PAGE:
The Designed Rush, Week 14: Now Comes the Fourth Quarter

We're three quarters of the way through the 2009 regular season and only one of the top two seeds in either conference has a real shot of being contested, unless the Vikings have an epic collapse in store for us. That happens when you have two 12-0 teams. As for the AFC's second seed, the next two weeks will be tough for both the Chargers and the Bengals, but I just see San Diego emerging out of the two of them. Even with a little late-game laziness against Cleveland, they've generally played better than the Bengals over the last few weeks. That said, I think the Bengals are better equipped to excel in the postseason, but I can't see them winning two road games in Minnesota and San Diego right now to claim the first-round bye. ↵

↵The bottom of the AFC picture is certainly more muddled than the NFC. The Packers seem to have one NFC Wild Card secured, while two of three teams in contention in the East should make it in some order. If pressed, I'd say the Eagles take the division while Dallas gets the Wild Card. For seeds 3-6 in the AFC: The Patriots should be able to hold off Miami and the Jets for the East crown. Denver will probably drop one to Indianapolis this week, but they're in okay position otherwise for a Wild Card if they win out. Lose another, however, and they have some problems, as the Broncos lose the tiebreaker to both Baltimore and Pittsburgh. I have a tough time believing in the Jaguars sans success against a top team, but the pack of 6-6 trailing them doesn't have a single team that makes me 100 percent confident in saying that they'll win out. ↵

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↵If Jacksonville loses to Miami on Sunday, however, it's wide open. Should they win, though, I'd have say that they can last out the rest of the teams. The Steelers still have Green Bay, Baltimore and a road game in Miami. The Ravens still have to go Pittsburgh, where they've lost their last three (after narrowly beating a hampered Steelers team in Baltimore). The Jets are without Sanchez for the remainder of the year, plus Jacksonville has the tiebreaker over them anyway. Next week, I'll have my prognosis for how I see the playoffs shaking out. ↵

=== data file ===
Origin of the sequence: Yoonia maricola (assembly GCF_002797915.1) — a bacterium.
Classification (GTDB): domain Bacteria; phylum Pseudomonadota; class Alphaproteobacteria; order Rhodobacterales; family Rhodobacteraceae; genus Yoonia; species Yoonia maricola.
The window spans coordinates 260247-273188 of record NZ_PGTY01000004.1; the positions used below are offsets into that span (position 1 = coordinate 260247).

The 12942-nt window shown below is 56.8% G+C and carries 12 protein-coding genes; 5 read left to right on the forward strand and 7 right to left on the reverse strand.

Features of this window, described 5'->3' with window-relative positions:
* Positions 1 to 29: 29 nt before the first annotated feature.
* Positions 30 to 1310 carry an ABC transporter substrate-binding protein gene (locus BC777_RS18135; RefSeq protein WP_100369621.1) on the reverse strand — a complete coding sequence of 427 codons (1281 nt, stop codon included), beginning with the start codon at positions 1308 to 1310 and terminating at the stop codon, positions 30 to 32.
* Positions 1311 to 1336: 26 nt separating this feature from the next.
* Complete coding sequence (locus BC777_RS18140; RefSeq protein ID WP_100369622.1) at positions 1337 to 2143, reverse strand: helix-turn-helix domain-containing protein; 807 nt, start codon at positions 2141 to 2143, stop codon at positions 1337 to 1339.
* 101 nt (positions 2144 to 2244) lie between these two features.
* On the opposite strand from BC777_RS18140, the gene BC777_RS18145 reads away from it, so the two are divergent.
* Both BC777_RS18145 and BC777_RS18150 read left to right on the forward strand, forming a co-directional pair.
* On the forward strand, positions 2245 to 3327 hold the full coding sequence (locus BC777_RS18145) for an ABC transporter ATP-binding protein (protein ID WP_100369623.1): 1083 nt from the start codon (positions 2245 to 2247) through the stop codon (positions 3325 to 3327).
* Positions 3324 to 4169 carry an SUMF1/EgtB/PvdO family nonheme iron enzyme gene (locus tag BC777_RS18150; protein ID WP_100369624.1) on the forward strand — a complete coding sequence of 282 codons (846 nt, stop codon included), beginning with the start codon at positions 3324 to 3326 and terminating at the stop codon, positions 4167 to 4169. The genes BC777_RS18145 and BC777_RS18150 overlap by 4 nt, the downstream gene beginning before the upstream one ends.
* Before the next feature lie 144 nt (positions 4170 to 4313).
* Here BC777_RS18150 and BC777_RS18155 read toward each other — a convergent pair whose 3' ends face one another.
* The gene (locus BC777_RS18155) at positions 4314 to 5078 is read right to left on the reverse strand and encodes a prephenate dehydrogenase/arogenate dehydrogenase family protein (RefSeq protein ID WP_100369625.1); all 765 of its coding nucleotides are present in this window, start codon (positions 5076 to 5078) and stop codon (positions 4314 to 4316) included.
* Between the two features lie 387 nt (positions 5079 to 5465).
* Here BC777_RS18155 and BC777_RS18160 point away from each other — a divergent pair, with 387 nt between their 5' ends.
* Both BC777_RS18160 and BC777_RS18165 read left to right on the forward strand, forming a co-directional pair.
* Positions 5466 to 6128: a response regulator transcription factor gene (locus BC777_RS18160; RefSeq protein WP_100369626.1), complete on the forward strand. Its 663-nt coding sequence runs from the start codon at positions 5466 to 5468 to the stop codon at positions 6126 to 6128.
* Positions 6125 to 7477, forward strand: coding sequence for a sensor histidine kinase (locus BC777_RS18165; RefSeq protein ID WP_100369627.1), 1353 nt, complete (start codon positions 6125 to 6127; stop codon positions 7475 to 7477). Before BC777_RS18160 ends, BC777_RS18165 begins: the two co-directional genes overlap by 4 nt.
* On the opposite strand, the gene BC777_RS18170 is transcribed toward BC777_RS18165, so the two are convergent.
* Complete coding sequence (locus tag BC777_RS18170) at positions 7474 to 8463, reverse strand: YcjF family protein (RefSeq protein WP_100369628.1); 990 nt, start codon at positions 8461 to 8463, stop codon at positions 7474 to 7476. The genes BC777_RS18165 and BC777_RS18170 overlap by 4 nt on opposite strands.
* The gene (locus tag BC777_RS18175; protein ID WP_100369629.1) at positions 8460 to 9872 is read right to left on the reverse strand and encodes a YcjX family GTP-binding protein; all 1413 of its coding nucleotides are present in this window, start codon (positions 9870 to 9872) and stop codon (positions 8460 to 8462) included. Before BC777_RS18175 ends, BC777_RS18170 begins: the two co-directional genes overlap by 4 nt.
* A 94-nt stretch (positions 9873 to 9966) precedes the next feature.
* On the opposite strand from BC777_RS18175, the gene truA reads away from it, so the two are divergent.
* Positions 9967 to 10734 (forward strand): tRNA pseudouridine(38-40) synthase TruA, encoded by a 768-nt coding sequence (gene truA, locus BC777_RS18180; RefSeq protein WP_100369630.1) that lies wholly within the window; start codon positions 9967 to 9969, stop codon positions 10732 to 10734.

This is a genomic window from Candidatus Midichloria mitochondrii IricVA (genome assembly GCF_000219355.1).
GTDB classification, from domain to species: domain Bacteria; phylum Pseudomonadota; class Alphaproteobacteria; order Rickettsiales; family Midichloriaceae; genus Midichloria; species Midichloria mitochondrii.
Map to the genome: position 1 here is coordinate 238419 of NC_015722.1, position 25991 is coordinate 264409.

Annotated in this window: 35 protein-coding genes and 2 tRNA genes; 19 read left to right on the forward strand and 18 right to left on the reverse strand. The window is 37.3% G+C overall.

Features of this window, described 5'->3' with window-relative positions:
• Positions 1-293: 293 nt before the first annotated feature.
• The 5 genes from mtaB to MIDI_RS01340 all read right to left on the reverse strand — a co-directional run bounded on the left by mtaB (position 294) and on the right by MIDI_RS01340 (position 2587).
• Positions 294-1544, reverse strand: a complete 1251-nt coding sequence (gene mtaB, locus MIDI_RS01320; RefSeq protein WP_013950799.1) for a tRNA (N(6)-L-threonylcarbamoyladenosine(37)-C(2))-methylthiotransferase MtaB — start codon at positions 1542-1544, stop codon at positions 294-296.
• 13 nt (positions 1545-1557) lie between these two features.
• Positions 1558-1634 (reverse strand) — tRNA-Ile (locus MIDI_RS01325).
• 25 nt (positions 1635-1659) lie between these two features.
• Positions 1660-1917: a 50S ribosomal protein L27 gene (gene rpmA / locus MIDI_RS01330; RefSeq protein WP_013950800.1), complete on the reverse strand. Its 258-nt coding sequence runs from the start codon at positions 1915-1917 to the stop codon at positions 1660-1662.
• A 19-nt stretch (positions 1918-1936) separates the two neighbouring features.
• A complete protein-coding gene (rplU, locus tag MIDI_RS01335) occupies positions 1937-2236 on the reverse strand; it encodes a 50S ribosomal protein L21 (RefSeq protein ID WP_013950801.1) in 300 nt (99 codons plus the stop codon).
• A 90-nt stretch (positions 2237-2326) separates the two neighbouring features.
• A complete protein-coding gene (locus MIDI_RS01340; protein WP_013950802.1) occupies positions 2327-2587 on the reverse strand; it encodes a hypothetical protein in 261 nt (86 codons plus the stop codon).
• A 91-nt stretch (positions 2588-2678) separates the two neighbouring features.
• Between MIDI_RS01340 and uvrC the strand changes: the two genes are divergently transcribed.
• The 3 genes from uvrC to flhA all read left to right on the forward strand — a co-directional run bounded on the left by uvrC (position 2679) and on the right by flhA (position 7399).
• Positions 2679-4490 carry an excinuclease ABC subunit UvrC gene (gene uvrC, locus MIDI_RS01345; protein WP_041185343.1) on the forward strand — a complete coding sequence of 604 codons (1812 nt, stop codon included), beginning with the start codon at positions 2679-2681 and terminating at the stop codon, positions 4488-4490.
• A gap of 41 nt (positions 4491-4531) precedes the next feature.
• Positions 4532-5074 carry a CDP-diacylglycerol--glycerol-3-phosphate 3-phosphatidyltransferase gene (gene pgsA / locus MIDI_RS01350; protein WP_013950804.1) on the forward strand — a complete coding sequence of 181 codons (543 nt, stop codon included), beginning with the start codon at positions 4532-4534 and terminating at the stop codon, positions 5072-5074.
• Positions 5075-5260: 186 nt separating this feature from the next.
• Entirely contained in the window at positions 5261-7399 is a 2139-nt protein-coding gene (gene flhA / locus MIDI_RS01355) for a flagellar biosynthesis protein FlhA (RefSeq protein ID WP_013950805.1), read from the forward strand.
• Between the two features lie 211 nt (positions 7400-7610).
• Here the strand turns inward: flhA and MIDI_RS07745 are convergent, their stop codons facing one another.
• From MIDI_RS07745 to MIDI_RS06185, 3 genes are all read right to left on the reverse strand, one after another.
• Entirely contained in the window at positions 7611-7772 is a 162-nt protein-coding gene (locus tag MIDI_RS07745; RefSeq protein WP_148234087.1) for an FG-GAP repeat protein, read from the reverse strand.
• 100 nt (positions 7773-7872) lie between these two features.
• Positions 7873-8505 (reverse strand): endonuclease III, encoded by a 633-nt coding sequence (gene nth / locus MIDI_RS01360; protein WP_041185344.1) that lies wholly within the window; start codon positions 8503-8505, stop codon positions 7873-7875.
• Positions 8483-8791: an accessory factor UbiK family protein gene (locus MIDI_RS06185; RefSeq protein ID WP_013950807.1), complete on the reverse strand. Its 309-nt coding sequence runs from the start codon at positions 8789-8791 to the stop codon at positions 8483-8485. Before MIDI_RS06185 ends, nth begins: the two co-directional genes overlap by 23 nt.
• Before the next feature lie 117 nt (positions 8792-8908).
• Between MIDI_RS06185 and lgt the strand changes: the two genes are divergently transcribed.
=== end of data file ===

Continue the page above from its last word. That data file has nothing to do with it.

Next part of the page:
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↵Five Games to Watch Even if You Have No Rooting Interest or Fantasy Players Involved ↵
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↵Cincinnati at Minnesota (1 p.m., Sunday) -- ↵

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↵The Bengals clinch the AFC North with a victory. I had to re-read that five times just to make sure it was right. As much reason as there is to be concerned with Brett Favre possibly breaking down, Adrian Peterson has been oddly pedestrian of late, posting per-carry yardage averages of 3.4, 3.4 and 1.5 the past three games. So long as Brett can hide behind Purple Jesus, things are hunky dory. Should AP's production keep sliding, this team is in lots of trouble. ↵

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↵Denver at Indianapolis (1 p.m., Sunday) -- ↵

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↵Denver is the kind of team that, if they play their ideal game, control the run and play punishing defense, can hold a late lead against the Colts. Of course, that's just when Peyton Manning tears their hearts out like he's done to six or seven other teams this year, but it's something. The Broncos are a quick-strike capability short of being able to hand Indy their first loss, especially at home. ↵

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↵San Diego at Dallas (4:15 p.m., Sunday) -- ↵

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↵Consecutive Dallas December defeats will surely set off a media firestorm, and the Cowboys surely know that. Which means the pressure is on them big time to come away with a tough victory against a Chargers team playing very well of late. ↵

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↵Philadelphia at New York Giants (8:20 p.m., Sunday) -- ↵

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↵In just two weeks, the Giants can go from near seasonal jeopardy to the top of their division, should they knock off Philly and Dallas falls to the Chargers. In the first meeting, the Eagles handed the Giants a 40-17 loss in the third week after the Giants big plummet from 5-0. ↵

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↵Miami at Jacksonville (1 p.m., Sunday) -- ↵

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↵As mentioned above, Miami can help themselves and a host of other 6-6 AFC teams by taking down the Jags. Jacksonville has yet to beat a team above .500 and has only one victory against a team with an even record (the Week 10 win against the Jets); they'll have the chance to prove themselves the next three weeks with games against the .500 Dolphins, undefeated Colts and 7-5 Patriots. The Dolphins might sneak into the playoffs, though through no fault of Peezy being in the Marine Corps camo. ↵

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↵NFL Player/Figure Tweet of the Week ↵

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↵"All you fantasy lovers dont pick @OGOchoCinco dec. 20th because he's not going to play he has already decided to stay on the team bus" -- Shawne Merriman, yesterday ↵